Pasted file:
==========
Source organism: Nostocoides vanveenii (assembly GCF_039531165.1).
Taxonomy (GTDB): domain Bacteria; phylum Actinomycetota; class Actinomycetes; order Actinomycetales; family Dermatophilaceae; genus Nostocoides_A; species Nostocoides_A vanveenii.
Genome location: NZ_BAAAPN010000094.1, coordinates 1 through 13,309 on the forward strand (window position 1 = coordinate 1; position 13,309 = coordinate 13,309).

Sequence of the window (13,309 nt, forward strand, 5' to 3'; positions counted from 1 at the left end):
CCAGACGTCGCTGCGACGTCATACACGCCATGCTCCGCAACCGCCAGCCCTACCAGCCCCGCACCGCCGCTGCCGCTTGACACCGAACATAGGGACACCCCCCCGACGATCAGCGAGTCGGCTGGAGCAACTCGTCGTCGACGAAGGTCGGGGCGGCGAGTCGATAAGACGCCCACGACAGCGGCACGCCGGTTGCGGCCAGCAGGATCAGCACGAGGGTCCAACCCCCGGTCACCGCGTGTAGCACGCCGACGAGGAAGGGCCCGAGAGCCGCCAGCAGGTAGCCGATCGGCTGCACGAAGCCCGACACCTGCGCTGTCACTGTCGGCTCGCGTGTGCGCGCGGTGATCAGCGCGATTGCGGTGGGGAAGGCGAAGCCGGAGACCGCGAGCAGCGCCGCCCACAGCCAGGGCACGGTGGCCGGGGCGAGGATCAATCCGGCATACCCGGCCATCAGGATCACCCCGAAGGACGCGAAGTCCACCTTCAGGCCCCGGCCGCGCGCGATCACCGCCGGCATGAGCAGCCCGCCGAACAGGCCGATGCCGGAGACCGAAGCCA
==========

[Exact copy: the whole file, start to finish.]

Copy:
Source organism: Nostocoides vanveenii (assembly GCF_039531165.1).
Taxonomy (GTDB): domain Bacteria; phylum Actinomycetota; class Actinomycetes; order Actinomycetales; family Dermatophilaceae; genus Nostocoides_A; species Nostocoides_A vanveenii.
Genome location: NZ_BAAAPN010000094.1, coordinates 1 through 13,309 on the forward strand (window position 1 = coordinate 1; position 13,309 = coordinate 13,309).

Sequence of the window (13,309 nt, forward strand, 5' to 3'; positions counted from 1 at the left end):
CCAGACGTCGCTGCGACGTCATACACGCCATGCTCCGCAACCGCCAGCCCTACCAGCCCCGCACCGCCGCTGCCGCTTGACACCGAACATAGGGACACCCCCCCGACGATCAGCGAGTCGGCTGGAGCAACTCGTCGTCGACGAAGGTCGGGGCGGCGAGTCGATAAGACGCCCACGACAGCGGCACGCCGGTTGCGGCCAGCAGGATCAGCACGAGGGTCCAACCCCCGGTCACCGCGTGTAGCACGCCGACGAGGAAGGGCCCGAGAGCCGCCAGCAGGTAGCCGATCGGCTGCACGAAGCCCGACACCTGCGCTGTCACTGTCGGCTCGCGTGTGCGCGCGGTGATCAGCGCGATTGCGGTGGGGAAGGCGAAGCCGGAGACCGCGAGCAGCGCCGCCCACAGCCAGGGCACGGTGGCCGGGGCGAGGATCAATCCGGCATACCCGGCCATCAGGATCACCCCGAAGGACGCGAAGTCCACCTTCAGGCCCCGGCCGCGCGCGATCACCGCCGGCATGAGCAGCCCGCCGAACAGGCCGATGCCGGAGACCGAAGCCA